Drug Points

Transverse myelitis after measles, mumps, and rubella vaccine

BMJ 1995; 311 doi: https://doi.org/10.1136/bmj.311.7002.422a (Published 12 August 1995) Cite this as: BMJ 1995;311:422
  1. K A Joyce,
  2. J E Rees

    Drs K A JOYCE and J E REES (Hurst-wood Park Neurological Centre, Haywards Heath, West Sussex RH16 4EX) write: A 20 year old man who planned to work with children in the United States was instructed to be vaccinated against rubella and was given measles, mumps, and rubella vaccine. Five days later he developed fever, malaise, sore throat, and a transient rash over his upper body. These symptoms fluctuated over the next two weeks, after which he developed urinary retention, followed by an ascending paraesthesia. On admission to hospital he had a rapidly progressive flaccid paraplegia, with sensory loss below T1 and loss of anal tone. He was feverish and remained so for 36 hours.

    Full blood count and erythrocyte sedimentation rate were normal. Analysis of cerebrospinal fluid showed a clear and colourless fluid containing 370x106 white cells (80% lymphocytes), 207x106 red cells, 1.8 mg/l protein, and 3.0 mmol/l glucose (serum glucose concentration 4.3 mmol/l). Gram staining was negative. Viral organisms were not found in cerebrospinal fluid or throat swabs. Serological tests for Epstein-Barr, mumps, measles, and rubella viruses showed a significant rise in titres of rubella antibodies only (from 30 IU to 240 IU for IgG and from positive to strongly positive for IgM). Radiology of brain and spinal cord, including magnetic resonance imaging, gave normal results. Visual evoked potentials were within normal limits.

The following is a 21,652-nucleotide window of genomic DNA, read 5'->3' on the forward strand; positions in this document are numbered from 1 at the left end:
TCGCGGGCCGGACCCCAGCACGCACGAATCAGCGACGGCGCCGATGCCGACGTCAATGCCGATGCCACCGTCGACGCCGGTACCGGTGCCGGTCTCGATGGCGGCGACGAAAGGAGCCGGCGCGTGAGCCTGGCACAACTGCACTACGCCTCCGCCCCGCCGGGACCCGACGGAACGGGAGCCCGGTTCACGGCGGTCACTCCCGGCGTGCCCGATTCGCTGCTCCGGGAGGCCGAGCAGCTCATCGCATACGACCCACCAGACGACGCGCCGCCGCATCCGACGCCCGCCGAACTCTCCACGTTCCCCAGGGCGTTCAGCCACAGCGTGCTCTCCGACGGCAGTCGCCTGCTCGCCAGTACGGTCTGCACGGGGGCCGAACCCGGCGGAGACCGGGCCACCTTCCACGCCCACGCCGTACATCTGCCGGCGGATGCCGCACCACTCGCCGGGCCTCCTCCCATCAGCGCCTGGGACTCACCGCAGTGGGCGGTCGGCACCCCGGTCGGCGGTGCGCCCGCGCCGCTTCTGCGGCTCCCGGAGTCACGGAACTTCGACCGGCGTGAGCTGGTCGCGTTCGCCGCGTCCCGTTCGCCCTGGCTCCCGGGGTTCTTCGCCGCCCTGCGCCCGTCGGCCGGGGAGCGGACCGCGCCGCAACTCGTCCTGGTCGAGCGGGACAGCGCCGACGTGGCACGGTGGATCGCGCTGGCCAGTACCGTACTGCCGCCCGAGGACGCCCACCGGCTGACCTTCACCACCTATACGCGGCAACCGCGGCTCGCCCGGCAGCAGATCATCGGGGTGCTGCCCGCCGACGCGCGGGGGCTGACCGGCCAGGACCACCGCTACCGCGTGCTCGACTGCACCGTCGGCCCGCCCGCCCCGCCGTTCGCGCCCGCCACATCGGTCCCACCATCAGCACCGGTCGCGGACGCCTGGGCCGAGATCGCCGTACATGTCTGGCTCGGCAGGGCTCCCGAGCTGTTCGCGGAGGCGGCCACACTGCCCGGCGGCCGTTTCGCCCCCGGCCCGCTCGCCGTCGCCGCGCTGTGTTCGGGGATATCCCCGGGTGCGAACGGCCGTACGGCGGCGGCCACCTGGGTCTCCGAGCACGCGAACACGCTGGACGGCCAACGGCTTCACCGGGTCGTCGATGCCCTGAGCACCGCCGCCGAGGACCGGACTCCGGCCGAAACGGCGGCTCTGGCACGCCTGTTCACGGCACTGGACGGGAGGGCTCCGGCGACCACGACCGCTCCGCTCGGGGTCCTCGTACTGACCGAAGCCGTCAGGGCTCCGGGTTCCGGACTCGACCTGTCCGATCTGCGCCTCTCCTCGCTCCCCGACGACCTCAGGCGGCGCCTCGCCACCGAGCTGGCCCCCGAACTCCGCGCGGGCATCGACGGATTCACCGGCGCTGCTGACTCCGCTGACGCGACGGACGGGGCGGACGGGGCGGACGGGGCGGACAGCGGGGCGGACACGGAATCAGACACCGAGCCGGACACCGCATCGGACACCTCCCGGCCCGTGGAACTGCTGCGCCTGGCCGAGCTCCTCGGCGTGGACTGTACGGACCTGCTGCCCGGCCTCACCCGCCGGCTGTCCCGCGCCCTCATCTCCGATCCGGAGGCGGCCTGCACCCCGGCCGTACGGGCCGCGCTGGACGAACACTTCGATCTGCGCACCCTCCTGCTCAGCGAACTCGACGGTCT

Postvaccination transverse myelitis was diagnosed, and the patient was treated with intravenous steroids for five days. Improvement was only limited and he had remained paralysed below T6.

    To our knowledge, only three cases of possible myelitis after rubella vaccination have been described.1 2 3 Little is known about the pathogenesis of postvaccination transverse myelitis, and we have no information to suggest that the risk increases with concurrent administration of other live viruses, or in those already immune. Antibody status should be checked before immunisation and, if possible, only the required vaccine should be given.


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